Jump to ContentJump to Main Navigation
Electronic and Computer Music$
Users without a subscription are not able to see the full content.

Peter Manning

Print publication date: 2013

Print ISBN-13: 9780199746392

Published to Oxford Scholarship Online: September 2013

DOI: 10.1093/acprof:oso/9780199746392.001.0001

Show Summary Details
Page of

PRINTED FROM OXFORD SCHOLARSHIP ONLINE (oxford.universitypressscholarship.com). (c) Copyright Oxford University Press, 2021. All Rights Reserved. An individual user may print out a PDF of a single chapter of a monograph in OSO for personal use. date: 18 April 2021

From Analog to Digital: The Evolution of MIDI Hardware

From Analog to Digital: The Evolution of MIDI Hardware

(p.279) 15 From Analog to Digital: The Evolution of MIDI Hardware
Electronic and Computer Music

Peter Manning

Oxford University Press

In 1981 the Japanese electronics manufacturer Casio launched a miniature all-digital synthesizer known as the VL-1, costing less than $100. This consists of a tiny keyboard of just over two octaves, a bank of five voices controlled by a set of pushbuttons, a one-hundred-note sequencer, and a rhythm unit offering a choice of ten different patterns. This commercial device provided a major stimulus to two manufacturing sectors with broadly similar interests. The first of these concentrated on the design of basic electronic keyboards, products that used an electronic means of sound production, but specifically engineered to function as simple instruments with a fixed repertory of voices. The second focused on the development of more accessible and versatile resources, allowing composers and performers to engage proactively with the underlying functional characteristics, embracing facilities for audio synthesis and also the shaping and processing of sounds, including in addition those sampled from acoustic sources. The birth of the MIDI communications protocol in 1983 revolutionized the development of these products, leading to a prominence that materially shaped and influenced the creative development of the medium for more than a decade.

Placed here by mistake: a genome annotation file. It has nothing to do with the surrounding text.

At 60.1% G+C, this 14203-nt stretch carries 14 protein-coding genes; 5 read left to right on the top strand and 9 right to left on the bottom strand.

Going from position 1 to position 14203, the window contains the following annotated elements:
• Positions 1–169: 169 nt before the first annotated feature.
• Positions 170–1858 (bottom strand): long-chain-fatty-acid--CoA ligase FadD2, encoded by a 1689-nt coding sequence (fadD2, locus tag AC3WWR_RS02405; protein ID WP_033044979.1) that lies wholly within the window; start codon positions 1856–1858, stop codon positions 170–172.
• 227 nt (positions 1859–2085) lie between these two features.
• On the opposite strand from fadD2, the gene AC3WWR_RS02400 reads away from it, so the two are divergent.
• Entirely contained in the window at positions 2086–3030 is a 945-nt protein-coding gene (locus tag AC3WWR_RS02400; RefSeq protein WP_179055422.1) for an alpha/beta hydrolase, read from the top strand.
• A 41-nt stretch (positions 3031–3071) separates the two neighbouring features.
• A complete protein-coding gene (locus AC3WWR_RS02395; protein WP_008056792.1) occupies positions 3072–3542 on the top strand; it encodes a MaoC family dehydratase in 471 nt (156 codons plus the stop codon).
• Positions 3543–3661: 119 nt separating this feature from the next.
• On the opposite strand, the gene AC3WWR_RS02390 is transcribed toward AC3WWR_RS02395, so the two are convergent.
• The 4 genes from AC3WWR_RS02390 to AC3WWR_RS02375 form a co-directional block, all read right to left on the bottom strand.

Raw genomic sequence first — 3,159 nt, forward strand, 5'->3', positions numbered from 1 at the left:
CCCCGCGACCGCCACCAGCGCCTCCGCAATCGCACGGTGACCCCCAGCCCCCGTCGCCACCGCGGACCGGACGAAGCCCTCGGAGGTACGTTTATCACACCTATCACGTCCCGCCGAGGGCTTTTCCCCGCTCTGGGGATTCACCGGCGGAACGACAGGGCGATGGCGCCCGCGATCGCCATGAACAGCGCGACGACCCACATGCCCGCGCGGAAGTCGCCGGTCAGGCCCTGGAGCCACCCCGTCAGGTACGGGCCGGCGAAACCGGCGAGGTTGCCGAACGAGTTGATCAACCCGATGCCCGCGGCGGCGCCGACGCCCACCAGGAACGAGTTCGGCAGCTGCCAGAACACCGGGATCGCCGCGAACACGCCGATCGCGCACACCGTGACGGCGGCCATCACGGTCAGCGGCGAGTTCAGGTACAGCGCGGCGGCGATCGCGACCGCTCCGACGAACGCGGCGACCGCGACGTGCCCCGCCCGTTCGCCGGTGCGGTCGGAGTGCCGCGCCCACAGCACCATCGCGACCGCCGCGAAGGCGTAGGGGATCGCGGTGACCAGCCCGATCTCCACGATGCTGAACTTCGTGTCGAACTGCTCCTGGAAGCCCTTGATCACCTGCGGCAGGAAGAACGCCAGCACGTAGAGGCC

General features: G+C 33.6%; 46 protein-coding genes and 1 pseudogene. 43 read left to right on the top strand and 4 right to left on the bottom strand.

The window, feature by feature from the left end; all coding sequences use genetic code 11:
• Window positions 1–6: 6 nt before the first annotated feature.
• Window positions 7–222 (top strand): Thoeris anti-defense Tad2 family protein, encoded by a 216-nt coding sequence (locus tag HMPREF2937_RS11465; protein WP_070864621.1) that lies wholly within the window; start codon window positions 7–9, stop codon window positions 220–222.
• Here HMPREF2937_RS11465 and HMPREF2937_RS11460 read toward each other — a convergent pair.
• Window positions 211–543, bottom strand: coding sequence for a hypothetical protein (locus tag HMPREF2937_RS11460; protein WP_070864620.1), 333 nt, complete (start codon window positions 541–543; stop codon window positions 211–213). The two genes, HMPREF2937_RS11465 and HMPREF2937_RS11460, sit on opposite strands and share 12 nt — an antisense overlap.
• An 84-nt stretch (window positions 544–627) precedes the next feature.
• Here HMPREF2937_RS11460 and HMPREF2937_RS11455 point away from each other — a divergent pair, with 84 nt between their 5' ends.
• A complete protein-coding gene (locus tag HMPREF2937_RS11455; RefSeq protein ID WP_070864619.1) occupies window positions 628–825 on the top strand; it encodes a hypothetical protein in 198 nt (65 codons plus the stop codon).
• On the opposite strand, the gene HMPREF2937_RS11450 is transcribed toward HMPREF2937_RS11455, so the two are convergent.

Keywords:   Chapter keywords: electronic keyboards, hardware, MIDI, sequencer, synthesizer

Oxford Scholarship Online requires a subscription or purchase to access the full text of books within the service. Public users can however freely search the site and view the abstracts and keywords for each book and chapter.

Please, subscribe or login to access full text content.

If you think you should have access to this title, please contact your librarian.

To troubleshoot, please check our FAQs , and if you can't find the answer there, please contact us .